At times, one wonders if only the brave and the strong are capable of adventures. Can a blind man scale the heights of the Himalayas? Read about Erik Weihenmayer.

Erik Weihenmayer was not just another yuppie trekker who’d lost a few rounds to the mountain. Blind since he was thirteen, the victim of a rare hereditary disease of the retina, he began attacking mountains in his early twenties.

But some time, Erik wondered if his attempt to become the first blind person to climb Mount Everest was a colossal mistake. Everest eats the unready and the unlucky: most climbers fail to reach the summit. Many— at least 165 since 1922—never came home alive, their bodies often lying uncollected where they fell.

Erik was so far out of his comfort zone that he speculated on ways how he could die: falling into a crevasse or getting hit by an avalanche. Higher up, he might develop cerebral oedema from lack of oxygen (and have his brain swell up), or become disoriented because of oxygen deprivation and take a ‘forever’ nap in the snow.


Maybe a blind person shouldn’t be out here, he thought. Maybe he shouldn’t be wandering through an ice field, measuring the distance over a six-metre deep crevasse with climbing poles and then leaping literally over and into the unknown.

The blind thrives on patterns: stairs are all of the same height, city blocks, roughly of the same length, kerbs, and the same depth. But in the Khumbu Ice fall, the trail through the Himalayan glacier is a totally random landscape, a diabolically cruel obstacle course for a blind person.

But even Erik’s qualifications were being tested on this mountain. A typ­ical assault on Everest requires each climber to do as many as ten traverses between Base Camp and Camp 1 through the ice fall, both for acclimatisa­tion and to help carry the immense amount of equipment for an ascent. The rest of the 13-member National Federation of the Blind team discussed his staying at Camp 1, listening to tapes, while they and the Sherpas carried his gear. “No way,” said Erik. He wasn’t “going to be carried to the top and spiked like a football.”

It turned out that climbing Mount Everest with Erik wasn’t that differ­ent from climbing with a sighted mountaineer. A team-mate attached a bell to his gear, and Erik followed the sound, scuttling along using his custom- made climbing poles. His partners shouted out helpful descriptions like: “Death fall half a metre to your right!” “Big crevasse to your left!” Erik was so fast, though, that one of his partners has scars from being jabbed by Erik’s poles when he slowed.


Still, many pros wouldn’t go near Erik’s team, fearing they might have to haul the blind guy down. “Everyone was saying Erik was going to have an epic,” says Charley Mace, a member of the film crew. (That’s moun­taineering slang for disaster.) Another climber planned to stay close, report­edly boasting that he would “get the first picture of the dead blind guy.”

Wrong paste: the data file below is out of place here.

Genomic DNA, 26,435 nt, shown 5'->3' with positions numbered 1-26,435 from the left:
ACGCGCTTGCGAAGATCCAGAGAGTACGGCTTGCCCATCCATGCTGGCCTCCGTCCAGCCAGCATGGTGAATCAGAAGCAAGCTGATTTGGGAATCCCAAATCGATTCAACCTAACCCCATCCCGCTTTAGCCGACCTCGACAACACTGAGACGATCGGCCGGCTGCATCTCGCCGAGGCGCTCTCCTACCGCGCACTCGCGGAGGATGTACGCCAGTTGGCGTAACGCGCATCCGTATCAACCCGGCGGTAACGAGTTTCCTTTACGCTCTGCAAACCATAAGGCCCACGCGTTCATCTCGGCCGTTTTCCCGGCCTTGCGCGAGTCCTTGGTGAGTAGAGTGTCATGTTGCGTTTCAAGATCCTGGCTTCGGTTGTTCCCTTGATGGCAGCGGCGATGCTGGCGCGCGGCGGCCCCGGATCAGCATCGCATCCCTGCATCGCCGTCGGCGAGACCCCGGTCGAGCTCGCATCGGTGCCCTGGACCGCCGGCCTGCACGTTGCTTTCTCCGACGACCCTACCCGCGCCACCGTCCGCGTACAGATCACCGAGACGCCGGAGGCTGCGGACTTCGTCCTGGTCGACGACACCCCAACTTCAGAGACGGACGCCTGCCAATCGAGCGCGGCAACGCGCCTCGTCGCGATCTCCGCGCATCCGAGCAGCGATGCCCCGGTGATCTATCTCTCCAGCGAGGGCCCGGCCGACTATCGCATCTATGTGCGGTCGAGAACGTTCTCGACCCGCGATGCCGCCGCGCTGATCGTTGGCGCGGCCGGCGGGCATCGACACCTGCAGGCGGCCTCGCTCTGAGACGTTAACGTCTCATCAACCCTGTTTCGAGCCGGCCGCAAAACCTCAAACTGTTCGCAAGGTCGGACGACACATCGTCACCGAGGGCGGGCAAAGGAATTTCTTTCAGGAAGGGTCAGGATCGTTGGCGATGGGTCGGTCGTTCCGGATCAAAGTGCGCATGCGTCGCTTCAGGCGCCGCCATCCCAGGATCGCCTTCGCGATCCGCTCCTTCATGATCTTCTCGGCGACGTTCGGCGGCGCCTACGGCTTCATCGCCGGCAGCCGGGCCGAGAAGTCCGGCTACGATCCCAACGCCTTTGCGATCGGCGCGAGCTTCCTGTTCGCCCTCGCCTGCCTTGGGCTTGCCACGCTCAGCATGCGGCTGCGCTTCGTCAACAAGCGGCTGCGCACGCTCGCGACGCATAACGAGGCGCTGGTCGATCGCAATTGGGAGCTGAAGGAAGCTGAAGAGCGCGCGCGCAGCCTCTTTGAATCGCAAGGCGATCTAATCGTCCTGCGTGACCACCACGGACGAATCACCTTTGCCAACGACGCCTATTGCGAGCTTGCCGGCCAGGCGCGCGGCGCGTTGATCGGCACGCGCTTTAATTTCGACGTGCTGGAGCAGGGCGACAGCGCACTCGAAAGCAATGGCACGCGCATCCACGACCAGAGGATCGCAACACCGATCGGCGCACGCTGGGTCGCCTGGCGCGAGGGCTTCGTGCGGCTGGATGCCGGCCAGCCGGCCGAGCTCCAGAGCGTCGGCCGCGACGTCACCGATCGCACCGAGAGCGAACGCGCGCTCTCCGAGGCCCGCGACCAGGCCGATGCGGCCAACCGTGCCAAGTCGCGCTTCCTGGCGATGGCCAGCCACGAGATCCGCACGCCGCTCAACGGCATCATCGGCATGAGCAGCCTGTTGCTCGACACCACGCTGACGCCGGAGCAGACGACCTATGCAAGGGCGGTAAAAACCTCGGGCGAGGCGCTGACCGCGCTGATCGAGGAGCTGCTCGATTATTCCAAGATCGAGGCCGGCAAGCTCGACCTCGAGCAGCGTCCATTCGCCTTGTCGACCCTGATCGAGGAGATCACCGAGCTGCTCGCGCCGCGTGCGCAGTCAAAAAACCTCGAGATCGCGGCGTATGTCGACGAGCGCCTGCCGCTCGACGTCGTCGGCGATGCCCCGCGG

As the team ventured higher up Everest, oxygen deprivation and other factors began to do strange things to their bodies. Heart rates increased, brain function declined, blood thickened, intestines went haywire. They knew that bad ideas could inexplicably pop into their heads, especially above 7,500 metres.

Ironically, Erik had some advantages as they closed in on the peak. For one thing, all the climbers wore goggles and oxygen masks, restricting their vision so severely that they could not see their own feet, a condition that Erik was used to. In addition, the final push for the summit would begin in the evening, so most of the climb would be undertaken in pitch darkness, illuminated only by headlamps.

On May 24, when Erik and the team began the final ascent from Camp 4, they had been on the mountain for two months. They’d tried for the summit once, but turned back because of bad weather. At more than 8,800 metres, the peak is in the jet stream, where winds can easily exceed 160 kmph, and what from sea level looks like a cottony wisp of cloud, can actually be a killer storm.


With only seven days left in the climbing season, most members of the expedition knew that this was their last shot. That’s why when Erik and Chris Morris reached the Balcony, at some 8,000 metres, they were terribly disap­pointed as the sky lit up with lightning and snow driven by fierce winds. We’re done, Erik thought.

By the time Base Camp radioed that the storm was passing, Erik and his team were coated in snow and ice. Inspired by a possible break in the weath­er, they pushed on. Looking like astronauts walking on some kind of arctic moon, the climbers moved slowly because of fatigue from their huge, puffy -down suits, backpacks with oxygen canisters, and regulators and goggles.

With a fall of more than 3,000 metres into Tibet on one side and a 2,300-metre drop into Nepal on the other, the South Summit, at about 8,750 metres, is where many climbers finally turn back. The roughly 180-metre long knife-edge ridge leading to the Hillary Step consists of ice, snow and fragmented shale, and the only way to cross it is to take baby steps, anchoring your way with an ice axe. Erik could feel the rock chip off; hear it fall into the void.

Finally, as they reached the Hillary Step, the 17-metre rock face that is the last major obstacle before the summit, the weather cleared. Erik clam­bered up the cliff, belly-flopping over the top. “I celebrated with the dry heaves,” he jokes. And then he walked 40 minutes up a sharply angled snow slope to the summit.


“Look around,” team-mate Jeff Evans told the blind man as they savoured being on top of the world. “Just take a second and look around.”

Summiting Everest, Erik says, is probably the greatest experience of his life. But then he says, there are summits everywhere. You just have to know where to look.